In contrast to college, one of the many complications of the ordained ministry was finding time to study. Yes, there was an expectation that I would teach (and, therefore, some continuing study was necessary), but there was also an expectation that I would do a variety of other things as well—some of which I wondered if they had anything to do with the Christian church at all. As a consequence, being ordained was as much a curse as it was a blessing.

Nevertheless, I took my preaching and teaching very seriously, and I spent much time in preparation for those tasks. And for the first couple of years, that is probably as far as it went. However, with a change of parish, I received an offer to be tutored in Biblical Hebrew. And it was an offer that received the full support of the Rector under whom I was working.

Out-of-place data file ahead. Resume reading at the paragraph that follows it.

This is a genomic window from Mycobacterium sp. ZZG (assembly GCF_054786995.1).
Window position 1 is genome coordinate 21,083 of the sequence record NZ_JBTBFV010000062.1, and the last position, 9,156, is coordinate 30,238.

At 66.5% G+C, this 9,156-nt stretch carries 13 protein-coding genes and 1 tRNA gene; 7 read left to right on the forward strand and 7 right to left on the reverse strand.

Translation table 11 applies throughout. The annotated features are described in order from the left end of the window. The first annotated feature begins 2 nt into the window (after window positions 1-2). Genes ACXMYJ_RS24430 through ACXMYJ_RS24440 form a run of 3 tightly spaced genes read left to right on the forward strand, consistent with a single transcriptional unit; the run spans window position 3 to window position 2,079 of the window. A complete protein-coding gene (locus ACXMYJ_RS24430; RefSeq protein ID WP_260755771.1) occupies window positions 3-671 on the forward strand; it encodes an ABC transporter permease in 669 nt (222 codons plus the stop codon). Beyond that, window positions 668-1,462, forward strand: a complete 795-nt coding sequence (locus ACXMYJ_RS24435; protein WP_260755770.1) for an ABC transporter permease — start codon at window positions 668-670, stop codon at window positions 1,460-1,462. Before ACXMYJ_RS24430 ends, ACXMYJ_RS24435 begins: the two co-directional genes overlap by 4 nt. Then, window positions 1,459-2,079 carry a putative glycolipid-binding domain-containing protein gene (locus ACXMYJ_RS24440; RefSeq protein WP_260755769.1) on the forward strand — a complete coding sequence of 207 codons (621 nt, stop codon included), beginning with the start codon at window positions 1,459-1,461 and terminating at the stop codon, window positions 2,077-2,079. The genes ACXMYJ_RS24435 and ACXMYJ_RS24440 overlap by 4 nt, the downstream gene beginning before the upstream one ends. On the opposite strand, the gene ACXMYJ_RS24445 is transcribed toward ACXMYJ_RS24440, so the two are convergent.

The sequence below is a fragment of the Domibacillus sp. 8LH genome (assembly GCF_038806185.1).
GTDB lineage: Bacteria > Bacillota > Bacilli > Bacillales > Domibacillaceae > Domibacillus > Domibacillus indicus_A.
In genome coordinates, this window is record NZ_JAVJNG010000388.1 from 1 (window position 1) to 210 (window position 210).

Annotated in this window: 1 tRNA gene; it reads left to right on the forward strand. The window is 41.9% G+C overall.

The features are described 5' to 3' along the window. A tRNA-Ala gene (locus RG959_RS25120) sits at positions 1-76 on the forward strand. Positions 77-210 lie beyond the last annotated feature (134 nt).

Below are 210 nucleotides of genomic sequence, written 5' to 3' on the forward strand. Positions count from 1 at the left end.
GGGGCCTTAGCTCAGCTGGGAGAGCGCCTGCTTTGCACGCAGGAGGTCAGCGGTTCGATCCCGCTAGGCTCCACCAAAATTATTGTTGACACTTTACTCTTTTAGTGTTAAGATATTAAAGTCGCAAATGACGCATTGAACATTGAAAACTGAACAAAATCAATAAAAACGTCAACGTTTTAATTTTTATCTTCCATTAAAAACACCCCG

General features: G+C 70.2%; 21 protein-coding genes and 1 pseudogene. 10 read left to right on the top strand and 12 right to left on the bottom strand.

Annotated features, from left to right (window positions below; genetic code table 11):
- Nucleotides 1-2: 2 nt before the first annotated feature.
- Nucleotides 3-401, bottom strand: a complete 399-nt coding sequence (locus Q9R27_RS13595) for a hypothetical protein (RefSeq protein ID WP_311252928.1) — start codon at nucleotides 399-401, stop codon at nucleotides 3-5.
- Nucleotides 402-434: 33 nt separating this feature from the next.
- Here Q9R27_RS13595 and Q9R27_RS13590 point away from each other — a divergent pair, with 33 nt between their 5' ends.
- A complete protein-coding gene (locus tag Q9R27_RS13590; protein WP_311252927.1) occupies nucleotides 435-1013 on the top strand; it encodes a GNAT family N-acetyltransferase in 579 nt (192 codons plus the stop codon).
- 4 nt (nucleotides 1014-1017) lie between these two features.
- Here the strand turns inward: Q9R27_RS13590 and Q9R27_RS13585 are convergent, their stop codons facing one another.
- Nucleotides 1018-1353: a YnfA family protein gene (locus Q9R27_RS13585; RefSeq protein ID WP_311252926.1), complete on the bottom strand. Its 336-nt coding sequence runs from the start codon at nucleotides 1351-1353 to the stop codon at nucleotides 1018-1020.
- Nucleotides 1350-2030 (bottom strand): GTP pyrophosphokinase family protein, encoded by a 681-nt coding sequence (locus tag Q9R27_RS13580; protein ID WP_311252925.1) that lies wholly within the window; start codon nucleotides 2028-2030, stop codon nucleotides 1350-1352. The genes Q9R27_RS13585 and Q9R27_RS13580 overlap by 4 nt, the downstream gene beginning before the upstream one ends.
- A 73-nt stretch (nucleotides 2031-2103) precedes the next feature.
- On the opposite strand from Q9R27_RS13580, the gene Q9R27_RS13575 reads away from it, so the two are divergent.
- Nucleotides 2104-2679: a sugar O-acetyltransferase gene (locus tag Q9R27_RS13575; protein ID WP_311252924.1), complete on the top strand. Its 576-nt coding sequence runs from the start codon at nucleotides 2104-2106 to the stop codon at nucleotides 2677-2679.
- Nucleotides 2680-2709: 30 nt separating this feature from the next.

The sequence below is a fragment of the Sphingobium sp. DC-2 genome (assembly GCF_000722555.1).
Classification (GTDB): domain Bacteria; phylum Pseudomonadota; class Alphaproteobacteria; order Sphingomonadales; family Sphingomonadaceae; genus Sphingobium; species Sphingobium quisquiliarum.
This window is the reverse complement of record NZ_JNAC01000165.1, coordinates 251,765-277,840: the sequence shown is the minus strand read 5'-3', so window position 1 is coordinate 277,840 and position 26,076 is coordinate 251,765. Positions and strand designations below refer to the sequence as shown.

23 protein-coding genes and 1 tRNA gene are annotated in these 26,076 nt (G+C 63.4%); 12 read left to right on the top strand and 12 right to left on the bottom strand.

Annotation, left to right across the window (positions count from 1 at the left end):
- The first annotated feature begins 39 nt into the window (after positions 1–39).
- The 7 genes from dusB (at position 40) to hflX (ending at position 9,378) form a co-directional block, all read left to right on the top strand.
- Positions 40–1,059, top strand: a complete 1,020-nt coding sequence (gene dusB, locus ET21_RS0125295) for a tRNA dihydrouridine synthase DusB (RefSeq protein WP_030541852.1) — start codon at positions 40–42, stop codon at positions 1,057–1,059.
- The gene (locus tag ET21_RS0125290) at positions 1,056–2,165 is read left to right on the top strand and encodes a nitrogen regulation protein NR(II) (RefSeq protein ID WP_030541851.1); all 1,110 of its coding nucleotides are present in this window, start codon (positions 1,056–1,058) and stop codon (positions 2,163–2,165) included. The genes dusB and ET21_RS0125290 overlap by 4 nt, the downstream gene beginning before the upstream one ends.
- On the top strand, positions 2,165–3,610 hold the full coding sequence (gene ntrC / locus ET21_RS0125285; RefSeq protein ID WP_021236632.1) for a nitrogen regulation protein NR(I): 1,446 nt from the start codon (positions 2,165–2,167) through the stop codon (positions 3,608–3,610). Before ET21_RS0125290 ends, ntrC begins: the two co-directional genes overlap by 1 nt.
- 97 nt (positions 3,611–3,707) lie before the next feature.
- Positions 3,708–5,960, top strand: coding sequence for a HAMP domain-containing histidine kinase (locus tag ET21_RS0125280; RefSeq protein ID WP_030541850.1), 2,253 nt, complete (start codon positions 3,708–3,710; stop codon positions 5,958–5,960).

Now I had already learnt Koine Greek at college, and that had given me a good grounding in the English language (which had been sadly lacking from my High School education). So embarking in Hebrew was far easier that it had been with Greek. I was also delighted to find that I would be required to translate both the books of Ruth and Jonah.

So, in my second curacy, I began to add another string to my theological bow. Furthermore, I was so taken up with what I was learning that when I moved to my first parish as Priest-in-Charge, despite the change in dynamics, I continued my studies in Hebrew.

Unfortunately, after a year or so, the pressures of parish life became too great, and I had to forgo the one-on-one training. After that, it was going to be sometime before I got back to my continuing education—theological or otherwise.

To be continued …

Posted: 16th December 2017
© 2017, Brian A Curtis
www.21stcenturybible.com.au

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